You can go suck a fuck!

I first saw it attending the Fantasy Filmfest of 2001 in Cologne. It was one of the rare moments when cinema just delivered. The curtains opened and from the opening scene on I was hooked and taken on a strange yet beautiful trip.

28 days, 6 hours, 42 minutes, 12 seconds. That is when the world will end.

We follow Donnie, a troubled teenager, that embarks on a journey of imagination, love, fear and -last but not least- time travel and a monstrous rabbit. The atmosphere changes from dreamy to disturbing at will and for some reason yet unknown to me I could relate to it a lot.

I promise that one day, everything’s gonna be better for you.

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Ein Br├Âtchen in Zons. Lecker.

Friday, May 3rd, 2013 | Activities, Photography | No Comments

So, das sch├Âne Wetter Anfang Mai musste ich ausnutzen – und welchen sch├Âneren Grund gibt es nach Zons zu fahren, als sich ein deftiges Wurstbr├Âtchen am Rhein zu snacken? ­čśŤ

Track@RunKeeper (Post in German, because “Wurstbr├Âtchen” is such a nice word)

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May Day 2013 – biking Sch├Âller / Sambatrasse

Wednesday, May 1st, 2013 | Activities, Photography | No Comments

Just a random trip, this time off my beaten tracks. Wanted to check out the lime works and see for myself that this is hardly a place to fancy a swim – unfortunately. I also wanted to check out Sch├Âller because I’ve been to Kindergarten there. No recollections though.

For the complete route and stats visit my RunKeeper profile.

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Drumming like Animal!!
(This time multiple exclamation marks are just fine)

Tuesday, April 16th, 2013 | Activities, Misc, Music | No Comments

Tonight, my drum-kit got the worst beating so far. Animal would have approved.

I broke a stick on my mesh head snare for heaven’s sake! It was worth it though. (Guess I hit the rim at some point?!)

Props go to The Machine’s “Caterpillar’s Mushroom“. Dim the light, lean back and enjoy a pretty intense roller-coaster ride.

The take-off at 13:00 just blows my mind!

If you need a lift home after that I suggest you try Hills’ Master Sleeps. Farewell!

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Automatically create genre playlists of your music collection

Sunday, March 3rd, 2013 | Linux, Tech-savvy | No Comments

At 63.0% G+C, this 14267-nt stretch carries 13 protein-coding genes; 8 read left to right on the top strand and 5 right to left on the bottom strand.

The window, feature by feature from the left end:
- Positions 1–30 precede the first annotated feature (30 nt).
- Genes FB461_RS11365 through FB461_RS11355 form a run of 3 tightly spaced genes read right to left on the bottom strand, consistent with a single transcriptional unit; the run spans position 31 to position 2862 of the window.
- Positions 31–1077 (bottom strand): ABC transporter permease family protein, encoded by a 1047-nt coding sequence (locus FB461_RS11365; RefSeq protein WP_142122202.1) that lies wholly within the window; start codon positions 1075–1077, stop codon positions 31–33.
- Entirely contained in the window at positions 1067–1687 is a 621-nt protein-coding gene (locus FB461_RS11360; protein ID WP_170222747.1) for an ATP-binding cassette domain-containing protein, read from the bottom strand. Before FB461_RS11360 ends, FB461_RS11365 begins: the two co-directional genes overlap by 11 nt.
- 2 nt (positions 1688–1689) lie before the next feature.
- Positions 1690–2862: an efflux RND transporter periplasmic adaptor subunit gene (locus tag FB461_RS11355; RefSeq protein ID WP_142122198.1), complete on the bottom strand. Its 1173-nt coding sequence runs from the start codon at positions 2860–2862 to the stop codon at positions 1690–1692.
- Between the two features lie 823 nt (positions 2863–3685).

This script will create playlists based on the tags of your mp3 and flac files. Prerequisites: id3v2/metaflac command line tool (sudo apt-get install id3v2 metaflac) and tagged mp3/flac files.

Note: The id3v2 command only works up to version 2.3 of the id3v2 spec (which is pretty much the default), so this script will not work on v2.4 files. It seems a lot of people still use 2.3 as 2.4 does not give a lot of advantages and 2.3 is way more compliant with mp3 playback devices. I just came across this issue because I use EasyTag for tagging and this tool writes v2.4 by default. After setting EasyTag’s prefs to v2.3 I was good to go ­čÖé

#!/bin/bash
 
# set extraction command chain for each file type
EXTMP3="id3v2 -l \"_FILE\" | sed -n \"s/TCON (Content type): \(.*\) (.*)/\1/p\""
EXTFLAC="metaflac --show-tag=GENRE \"_FILE\" | sed -n \"s/GENRE=\(.*\)/\1/p\""
 
# delete old playlists
rm *.m3u
 
function createPlaylist {
  while IFS= read -r -d '' FILE; do
    echo Processing \"$FILE\"
    GENRE=`eval ${2/_FILE/$FILE}`
    if [ "$GENRE" ]
      then
        echo "$FILE" >> "$GENRE.m3u"
    fi
    echo "$FILE" >> "All.m3u"
  done < <(find . -name "*.$1" -print0 | sort -z)
}
 
createPlaylist mp3 "$EXTMP3"
createPlaylist flac "$EXTFLAC"

Basically we loop over all files and extract the genre’s nice name using a file type specific chain of commands. If a genre is found the file name is appended to the playlist that is named like the genre itself. Additionally an “All” playlist is created that holds every file found, even the ones that have no genre set.

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A weekend in Brighton and London

Sunday, February 24th, 2013 | Activities, Sites | No Comments

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“fast” JIRA and Confluence setup on a small VPS

Sunday, January 6th, 2013 | Linux, Tech-savvy | 5 Comments

I recently stumbled upon my old “fast firewalling for developers with iptables” blog and also read the comment (yeah, one!) asking how to go on from here, maybe set up JIRA and Confluence from Atlassian really fast. So here we go. We will install JIRA and Confluence using MySQL as the database, allowing only HTTPS connections. Bear in mind that this is not an enterprise setup, it’s again targeted at individuals who want to run these tools in a non-critical private small VPS environment maybe to evaluate the tools or collaborate with a friend. This is going to be easy and straightforward, no fancy admin stuff, no over the top security, simply getting the stuff up and running.